The Person in the Mirror

Self-confidence can make the difference between a manager and a leader.

Sure, some animals can smell fear, but can your employees smell yours? Managers with strong self-confidence are better able to listen and lead, and are more likely to develop the kind of command presence that is most effective in the workplace.

Timothy Bednarz, author of Great! What Makes Leaders Great: What They Did, How They Did It and What You Can Learn From It (Majorium Business Press, 2011), studied and cataloged the common attributes of 160 influential American leaders over 235 years. Among the similarities he discovered was a deep sense of confidence, which encouraged these leaders to take their first steps toward greatness and to pick themselves up when they hit bumps along the way.

There are dozens of books and articles available on building self-confidence, but Bednarz says the initial focus must be on developing self-belief. "This implies knowing without a doubt that you can do it, no matter what you realistically set your mind to do," he says. Henry Ford was such a strong believer in people with this sort of outlook that he "would hire workers who didn't understand the meaning of impossible and would keep pushing the limits of their imagination."

According to Bednarz, self-belief fuels the strong sense of optimism that leaders need to take the risks that jump-start their careers. He quotes Jeff Bezos of Amazon as saying: "optimism is essential when trying to do anything difficult, because difficult things often take a long time. That optimism can carry you through the various stages as the long term unfolds. And it's the long term that matters."

It also allows leaders to overcome the adversity and failure that inevitably follow initial risks. John Chambers of Cisco apparently held strong to his belief in himself and the company, even during a difficult period when revenues were collapsing. Managers in the company indicated that his optimism that Cisco would "come out of the bust stronger" was infectious.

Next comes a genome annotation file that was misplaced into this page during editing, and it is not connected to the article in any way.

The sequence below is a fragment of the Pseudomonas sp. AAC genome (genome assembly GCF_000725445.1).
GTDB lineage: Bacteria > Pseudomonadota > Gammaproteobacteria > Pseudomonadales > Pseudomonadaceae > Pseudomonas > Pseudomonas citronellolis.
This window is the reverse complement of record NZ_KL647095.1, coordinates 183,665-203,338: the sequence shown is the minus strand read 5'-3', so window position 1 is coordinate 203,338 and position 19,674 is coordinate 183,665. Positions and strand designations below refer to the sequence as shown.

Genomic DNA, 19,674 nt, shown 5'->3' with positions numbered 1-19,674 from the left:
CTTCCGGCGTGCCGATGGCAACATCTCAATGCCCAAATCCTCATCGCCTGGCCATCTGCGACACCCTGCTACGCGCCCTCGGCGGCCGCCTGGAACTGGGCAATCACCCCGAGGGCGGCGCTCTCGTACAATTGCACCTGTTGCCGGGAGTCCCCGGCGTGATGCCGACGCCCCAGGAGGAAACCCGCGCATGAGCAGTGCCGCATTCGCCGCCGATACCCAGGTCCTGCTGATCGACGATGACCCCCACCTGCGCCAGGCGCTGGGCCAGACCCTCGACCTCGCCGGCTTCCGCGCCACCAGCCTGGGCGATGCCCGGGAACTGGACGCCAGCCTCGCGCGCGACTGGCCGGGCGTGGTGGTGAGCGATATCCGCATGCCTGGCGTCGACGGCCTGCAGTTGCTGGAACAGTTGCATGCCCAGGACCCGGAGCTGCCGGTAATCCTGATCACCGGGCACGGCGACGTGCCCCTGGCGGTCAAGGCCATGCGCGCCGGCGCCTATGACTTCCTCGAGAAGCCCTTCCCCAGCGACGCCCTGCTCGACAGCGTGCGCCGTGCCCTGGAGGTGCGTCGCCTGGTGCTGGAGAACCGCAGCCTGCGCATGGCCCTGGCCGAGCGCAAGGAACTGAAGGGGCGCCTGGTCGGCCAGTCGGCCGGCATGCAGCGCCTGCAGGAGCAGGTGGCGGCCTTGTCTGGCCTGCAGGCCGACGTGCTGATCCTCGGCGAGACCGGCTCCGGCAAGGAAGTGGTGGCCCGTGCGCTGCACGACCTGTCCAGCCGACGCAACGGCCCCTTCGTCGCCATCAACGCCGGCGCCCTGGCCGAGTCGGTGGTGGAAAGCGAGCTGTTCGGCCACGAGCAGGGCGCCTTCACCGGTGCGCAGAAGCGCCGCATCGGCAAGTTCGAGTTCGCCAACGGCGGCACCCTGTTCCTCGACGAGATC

According to Bednarz, almost all the leaders he researched experienced a prolonged period of adversity, disappointment, discouragement and failure early in their careers. But their self-confidence enabled them to prevail during those difficult times, which ultimately defined their character, shaped their vision and values, refined their critical thinking, and established their legitimacy as a leader.

Jack Griffin, author of How to Say It for First-Time Managers: Winning Words and Strategies for Earning Your Team's Confidence (Prentice Hall Press, 2010), writes that self-confidence comes from knowledge: from knowing your job, knowing your facts, knowing the basis for your own decisions and, at least as important, knowing what you don't know.

"Intelligent self- assurance, a key to creating credibility, is built on the bedrock of solid knowledge," Griffin writes. "There is no substitute."

Self-assurance also helps managers listen and learn from critics instead of shouting them down, and invite criticism by making clear they are open to all points of view, Griffin says. This is vital to earning trust.

The takeaway message for government managers: If you want to motivate your team to perform better, then it first might be worth spending a moment to make sure you believe in yourself.

Elizabeth Newell covered management, human resources and contracting at Government Executive for three years.

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